Of Cars, Buses, Trolleys, Trains, Bicycles and Feet

Media Borough Councilwoman Joi Washington is probably the most active elected local official on social Media in the area. She tweets regularly about transportation and housing issues in the Media area. Her tweets got me thinking, how easily can you get other places from Garden City?

Ironically, Garden City owes its existence to the trolley lines that allowed workers to get from the suburb community to Media and Chester easily, where most of the local jobs were. But that trolley line has been gone for almost a century and Garden City has become a pretty inaccessible place if you don’t have a car. Since Garden City Manor is the only low-income portion of the township, it makes sense to try to figure out how you could get from there to some nearby locations: the closest shopping in Brookhaven, the many stores of Media, the shopping strip of Springfield Mall and Baltimore Pike, the smaller shops of Swarthmore and regional transportation. Unfortunately, the area of the township where people are least likely to be able to afford a car is the area furthest from the most reliable transportation options.

By Foot and Bicycle

Garden City to Springfield Mall for those that live dangerously.

The cheapest way to travel is by foot. I took to Google Maps and asked it how to get to these locations. In order to get to the stores in Brookhaven, one has to transit Brookhaven Rd., which has no sidewalk, crosswalks, or pedestrian features. Because cars regularly drive on the shoulder to get around traffic waiting at lights or turning, pedestrian travel is especially dangerous. To get to Media, one can travel up Providence Rd., which has a sidewalk the full length, and is due for further improvements soon. To get to Springfield Mall, Google tells us to travel down Brookhaven Rd., which has no sidewalks, to Plush Mills, which also has no sidewalks and across the narrow bridge between Springfield and Nether Providence which is a bad idea. To get to Swarthmore, it’s a trip down the new sidewalk on E. Rose Valley Rd. To get into Philly, one can walk to the Moylan, Wallingford, or Swarthmore train stations on the Media-Wawa line (as its now called). In general, traveling north-south in the township is easier than east-west. Providence Rd. and Wallingford Ave. both have sidewalks and the Leiper Trail runs along the Crum on the township’s eastern edge. Going E-W is harder as there’s no trail or sidewalk crossing that direction. E. Rose Valley goes up to Providence, but there’s no sidewalks west of Providence to travel on. Here in Garden City there’s a nice sidewalk along Chestnut which dead-ends at Waterville, making travel that direction to Brookhaven dangerous and dead-ends before Chester City, although most of Chester’s businesses are on the other side of I-95, so quite a walk. Likewise, there’s a new sidewalk on Moore going up to Brookhaven, where again, there’s nowhere safe to walk – its better to parallel Brookhaven in the communities nearby.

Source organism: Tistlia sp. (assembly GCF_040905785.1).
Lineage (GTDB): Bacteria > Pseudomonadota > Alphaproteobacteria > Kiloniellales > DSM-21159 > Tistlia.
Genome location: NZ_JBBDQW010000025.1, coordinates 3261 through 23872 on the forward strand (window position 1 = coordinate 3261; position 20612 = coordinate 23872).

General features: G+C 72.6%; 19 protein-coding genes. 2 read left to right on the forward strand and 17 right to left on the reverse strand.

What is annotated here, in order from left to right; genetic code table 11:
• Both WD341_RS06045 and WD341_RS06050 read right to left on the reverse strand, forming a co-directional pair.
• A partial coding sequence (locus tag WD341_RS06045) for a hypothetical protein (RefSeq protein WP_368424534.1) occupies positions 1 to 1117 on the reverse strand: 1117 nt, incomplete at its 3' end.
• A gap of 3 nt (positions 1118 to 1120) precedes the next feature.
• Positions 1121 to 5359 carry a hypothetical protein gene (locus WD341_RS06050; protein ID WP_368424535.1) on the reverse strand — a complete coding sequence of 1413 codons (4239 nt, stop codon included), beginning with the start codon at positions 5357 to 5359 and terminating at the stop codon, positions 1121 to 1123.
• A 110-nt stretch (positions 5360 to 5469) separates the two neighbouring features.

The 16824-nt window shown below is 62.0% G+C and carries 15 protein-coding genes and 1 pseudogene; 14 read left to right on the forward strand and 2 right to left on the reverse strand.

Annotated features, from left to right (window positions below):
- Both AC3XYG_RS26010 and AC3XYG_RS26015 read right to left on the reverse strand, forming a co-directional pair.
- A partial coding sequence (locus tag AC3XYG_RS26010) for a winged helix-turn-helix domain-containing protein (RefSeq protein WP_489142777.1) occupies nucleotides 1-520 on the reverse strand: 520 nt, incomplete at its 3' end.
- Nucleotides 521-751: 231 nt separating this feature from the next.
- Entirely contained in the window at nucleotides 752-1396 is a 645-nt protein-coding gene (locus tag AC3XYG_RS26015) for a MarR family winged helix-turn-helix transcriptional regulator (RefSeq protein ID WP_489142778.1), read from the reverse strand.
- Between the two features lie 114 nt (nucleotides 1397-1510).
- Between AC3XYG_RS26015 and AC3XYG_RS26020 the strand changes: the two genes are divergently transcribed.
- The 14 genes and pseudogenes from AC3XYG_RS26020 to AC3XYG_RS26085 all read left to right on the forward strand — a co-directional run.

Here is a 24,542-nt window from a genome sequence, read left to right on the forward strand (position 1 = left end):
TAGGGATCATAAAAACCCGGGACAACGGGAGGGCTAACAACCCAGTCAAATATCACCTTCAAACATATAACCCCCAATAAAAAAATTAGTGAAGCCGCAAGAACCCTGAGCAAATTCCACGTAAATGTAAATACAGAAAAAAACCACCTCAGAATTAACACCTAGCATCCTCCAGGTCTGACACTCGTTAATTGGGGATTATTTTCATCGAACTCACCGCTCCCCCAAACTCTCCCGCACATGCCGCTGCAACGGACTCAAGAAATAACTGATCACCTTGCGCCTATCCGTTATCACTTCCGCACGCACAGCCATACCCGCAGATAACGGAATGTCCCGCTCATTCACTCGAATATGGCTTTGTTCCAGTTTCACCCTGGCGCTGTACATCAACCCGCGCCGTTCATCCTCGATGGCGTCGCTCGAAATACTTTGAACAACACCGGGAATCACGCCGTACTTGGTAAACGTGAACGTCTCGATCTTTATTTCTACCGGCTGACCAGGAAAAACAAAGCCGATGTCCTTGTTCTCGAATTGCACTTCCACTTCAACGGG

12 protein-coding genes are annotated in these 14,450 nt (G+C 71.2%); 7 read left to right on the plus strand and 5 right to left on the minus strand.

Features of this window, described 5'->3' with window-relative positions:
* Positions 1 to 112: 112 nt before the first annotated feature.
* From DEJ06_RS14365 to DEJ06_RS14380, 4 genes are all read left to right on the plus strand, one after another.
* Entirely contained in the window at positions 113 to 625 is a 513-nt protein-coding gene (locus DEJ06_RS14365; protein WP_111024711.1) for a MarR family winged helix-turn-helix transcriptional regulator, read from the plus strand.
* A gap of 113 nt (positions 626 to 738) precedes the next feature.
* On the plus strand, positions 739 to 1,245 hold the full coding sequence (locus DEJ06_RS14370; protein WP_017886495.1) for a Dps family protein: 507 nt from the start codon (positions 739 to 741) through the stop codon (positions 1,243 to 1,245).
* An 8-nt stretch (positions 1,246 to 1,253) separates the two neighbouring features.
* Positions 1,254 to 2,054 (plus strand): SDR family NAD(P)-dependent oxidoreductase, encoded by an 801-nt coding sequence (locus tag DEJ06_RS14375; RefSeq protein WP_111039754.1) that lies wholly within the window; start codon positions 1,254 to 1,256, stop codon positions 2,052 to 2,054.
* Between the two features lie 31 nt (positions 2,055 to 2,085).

Garden City to Media. Biking on Providence Rd. is not great, but there are sideroads and cut-throughs to avoid it.

Biking has many of the same issues as traveling by foot. The old sidewalk on Providence is too narrow in places to easily bike but the Wallingford Ave sidewalk is fantastic. The new E Rose Valley Rd. sidewalk has been a disappointment, because of the compromises to build it, it has many sudden turns where it ramps down to cross streets making it awkward to bike along. It’s also awkward that it doesn’t connect to anything. There’s no sidewalks on either Meadow or W. Rose Valley and neither feel particularly safe to walk along near Providence.

By Bus